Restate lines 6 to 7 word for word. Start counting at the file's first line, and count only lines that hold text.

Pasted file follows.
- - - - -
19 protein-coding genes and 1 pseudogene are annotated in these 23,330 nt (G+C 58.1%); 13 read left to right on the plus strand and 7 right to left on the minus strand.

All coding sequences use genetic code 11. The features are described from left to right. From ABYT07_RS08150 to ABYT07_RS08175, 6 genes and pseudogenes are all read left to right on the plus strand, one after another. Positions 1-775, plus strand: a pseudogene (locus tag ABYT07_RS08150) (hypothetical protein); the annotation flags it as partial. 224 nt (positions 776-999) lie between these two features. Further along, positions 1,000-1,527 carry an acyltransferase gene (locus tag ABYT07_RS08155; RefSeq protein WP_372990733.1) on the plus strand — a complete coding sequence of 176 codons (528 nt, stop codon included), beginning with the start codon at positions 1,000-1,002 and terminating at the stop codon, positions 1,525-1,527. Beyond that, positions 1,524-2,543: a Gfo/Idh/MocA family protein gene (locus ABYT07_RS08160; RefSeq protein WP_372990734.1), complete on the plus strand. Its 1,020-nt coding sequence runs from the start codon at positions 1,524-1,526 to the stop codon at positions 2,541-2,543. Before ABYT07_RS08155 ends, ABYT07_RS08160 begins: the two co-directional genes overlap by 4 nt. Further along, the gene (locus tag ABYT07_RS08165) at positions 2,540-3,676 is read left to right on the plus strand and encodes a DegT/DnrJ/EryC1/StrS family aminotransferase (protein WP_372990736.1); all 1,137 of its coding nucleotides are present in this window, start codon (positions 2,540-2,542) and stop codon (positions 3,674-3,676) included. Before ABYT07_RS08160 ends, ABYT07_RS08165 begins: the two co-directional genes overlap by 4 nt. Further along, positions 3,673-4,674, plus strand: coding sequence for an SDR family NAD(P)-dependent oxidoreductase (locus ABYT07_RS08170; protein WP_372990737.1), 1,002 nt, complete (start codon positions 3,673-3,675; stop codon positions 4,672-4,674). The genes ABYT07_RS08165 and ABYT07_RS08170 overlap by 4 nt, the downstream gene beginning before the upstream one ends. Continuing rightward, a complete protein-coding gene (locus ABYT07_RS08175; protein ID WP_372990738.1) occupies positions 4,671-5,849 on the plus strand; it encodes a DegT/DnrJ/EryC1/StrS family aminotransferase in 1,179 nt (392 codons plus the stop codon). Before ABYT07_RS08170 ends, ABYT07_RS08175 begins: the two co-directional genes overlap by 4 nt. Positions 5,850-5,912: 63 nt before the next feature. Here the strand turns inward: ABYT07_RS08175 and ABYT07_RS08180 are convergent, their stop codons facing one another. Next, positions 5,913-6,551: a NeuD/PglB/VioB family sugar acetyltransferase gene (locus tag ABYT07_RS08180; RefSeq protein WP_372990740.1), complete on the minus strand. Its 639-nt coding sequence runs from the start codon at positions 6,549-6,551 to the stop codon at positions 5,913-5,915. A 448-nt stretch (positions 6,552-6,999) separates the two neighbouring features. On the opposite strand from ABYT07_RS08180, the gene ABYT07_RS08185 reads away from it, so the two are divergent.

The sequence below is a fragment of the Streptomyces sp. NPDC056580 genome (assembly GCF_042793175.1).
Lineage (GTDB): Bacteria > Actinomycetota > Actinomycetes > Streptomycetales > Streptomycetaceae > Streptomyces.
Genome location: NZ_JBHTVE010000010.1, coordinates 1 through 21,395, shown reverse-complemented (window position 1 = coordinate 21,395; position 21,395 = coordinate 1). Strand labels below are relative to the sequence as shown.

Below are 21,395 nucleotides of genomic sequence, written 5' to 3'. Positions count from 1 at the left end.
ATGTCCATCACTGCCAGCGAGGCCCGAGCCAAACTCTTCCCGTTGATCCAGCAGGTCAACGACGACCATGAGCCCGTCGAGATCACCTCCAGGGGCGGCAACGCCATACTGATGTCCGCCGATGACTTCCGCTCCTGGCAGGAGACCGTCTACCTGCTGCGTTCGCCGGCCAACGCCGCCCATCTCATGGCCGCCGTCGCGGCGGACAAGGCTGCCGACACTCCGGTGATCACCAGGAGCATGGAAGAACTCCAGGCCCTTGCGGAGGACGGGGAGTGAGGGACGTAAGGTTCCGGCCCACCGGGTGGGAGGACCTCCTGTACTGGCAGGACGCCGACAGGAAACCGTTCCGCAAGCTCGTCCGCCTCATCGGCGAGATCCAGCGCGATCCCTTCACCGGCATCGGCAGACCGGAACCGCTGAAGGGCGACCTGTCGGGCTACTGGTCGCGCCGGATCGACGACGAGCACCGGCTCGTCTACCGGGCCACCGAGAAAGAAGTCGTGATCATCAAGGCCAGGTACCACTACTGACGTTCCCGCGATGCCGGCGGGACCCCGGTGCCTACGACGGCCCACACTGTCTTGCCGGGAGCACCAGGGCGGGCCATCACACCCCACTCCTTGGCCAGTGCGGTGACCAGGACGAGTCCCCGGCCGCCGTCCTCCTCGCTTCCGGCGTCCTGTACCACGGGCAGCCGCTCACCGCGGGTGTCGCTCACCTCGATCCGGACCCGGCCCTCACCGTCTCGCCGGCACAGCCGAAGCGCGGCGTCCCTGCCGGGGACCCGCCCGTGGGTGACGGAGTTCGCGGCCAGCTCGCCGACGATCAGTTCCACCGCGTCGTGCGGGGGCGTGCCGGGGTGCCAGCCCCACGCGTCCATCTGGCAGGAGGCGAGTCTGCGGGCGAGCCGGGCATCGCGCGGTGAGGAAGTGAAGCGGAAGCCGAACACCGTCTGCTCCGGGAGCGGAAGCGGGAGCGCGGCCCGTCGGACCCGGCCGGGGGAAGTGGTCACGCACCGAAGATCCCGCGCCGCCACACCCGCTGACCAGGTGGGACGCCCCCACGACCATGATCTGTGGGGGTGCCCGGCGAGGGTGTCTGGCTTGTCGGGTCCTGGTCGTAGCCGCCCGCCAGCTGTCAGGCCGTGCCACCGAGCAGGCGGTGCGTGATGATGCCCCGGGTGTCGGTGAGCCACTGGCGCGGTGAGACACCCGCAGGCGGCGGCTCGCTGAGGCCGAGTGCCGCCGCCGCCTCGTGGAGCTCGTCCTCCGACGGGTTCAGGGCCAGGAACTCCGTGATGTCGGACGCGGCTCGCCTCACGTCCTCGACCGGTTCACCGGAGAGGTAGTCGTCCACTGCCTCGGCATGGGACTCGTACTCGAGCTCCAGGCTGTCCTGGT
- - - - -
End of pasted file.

Below are 21,395 nucleotides of genomic sequence, written 5' to 3'. Positions count from 1 at the left end.
ATGTCCATCACTGCCAGCGAGGCCCGAGCCAAACTCTTCCCGTTGATCCAGCAGGTCAACGACGACCATGAGCCCGTCGAGATCACCTCCAGGGGCGGCAACGCCATACTGATGTCCGCCGATGACTTCCGCTCCTGGCAGGAGACCGTCTACCTGCTGCGTTCGCCGGCCAACGCCGCCCATCTCATGGCCGCCGTCGCGGCGGACAAGGCTGCCGACACTCCGGTGATCACCAGGAGCATGGAAGAACTCCAGGCCCTTGCGGAGGACGGGGAGTGAGGGACGTAAGGTTCCGGCCCACCGGGTGGGAGGACCTCCTGTACTGGCAGGACGCCGACAGGAAACCGTTCCGCAAGCTCGTCCGCCTCATCGGCGAGATCCAGCGCGATCCCTTCACCGGCATCGGCAGACCGGAACCGCTGAAGGGCGACCTGTCGGGCTACTGGTCGCGCCGGATCGACGACGAGCACCGGCTCGTCTACCGGGCCACCGAGAAAGAAGTCGTGATCATCAAGGCCAGGTACCACTACTGACGTTCCCGCGATGCCGGCGGGACCCCGGTGCCTACGACGGCCCACACTGTCTTGCCGGGAGCACCAGGGCGGGCCATCACACCCCACTCCTTGGCCAGTGCGGTGACCAGGACGAGTCCCCGGCCGCCGTCCTCCTCGCTTCCGGCGTCCTGTACCACGGGCAGCCGCTCACCGCGGGTGTCGCTCACCTCGATCCGGACCCGGCCCTCACCGTCTCGCCGGCACAGCCGAAGCGCGGCGTCCCTGCCGGGGACCCGCCCGTGGGTGACGGAGTTCGCGGCCAGCTCGCCGACGATCAGTTCCACCGCGTCGTGCGGGGGCGTGCCGGGGTGCCAGCCCCACGCGTCCATCTGGCAGGAGGCGAGTCTGCGGGCGAGCCGGGCATCGCGCGGTGAGGAAGTGAAGCGGAAGCCGAACACCGTCTGCTCCGGGAGCGGAAGCGGGAGCGCGGCCCGTCGGACCCGGCCGGGGGAAGTGGTCACGCACCGAAGATCCCGCGCCGCCACACCCGCTGACCAGGTGGGACGCCCCCACGACCATGATCTGTGGGGGTGCCCGGCGAGGGTGTCTGGCTTGTCGGGTCCTGGTCGTAGCCGCCCGCCAGCTGTCAGGCCGTGCCACCGAGCAGGCGGTGCGTGATGATGCCCCGGGTGTCGGTGAGCCACTGGCGCGGTGAGACACCCGCAGGCGGCGGCTCGCTGAGGCCGAGTGCCGCCGCCGCCTCGTGGAGCTCGTCCTCCGACGGGTTCAGGGCCAGGAACTCCGTGATGTCGGACGCGGCTCGCCTCACGTCCTCGACCGGTTCACCGGAGAGGTAGTCGTCCACTGCCTCGGCATGGGACTCGTACTCGAGCTCCAGGCTGTCCTGGT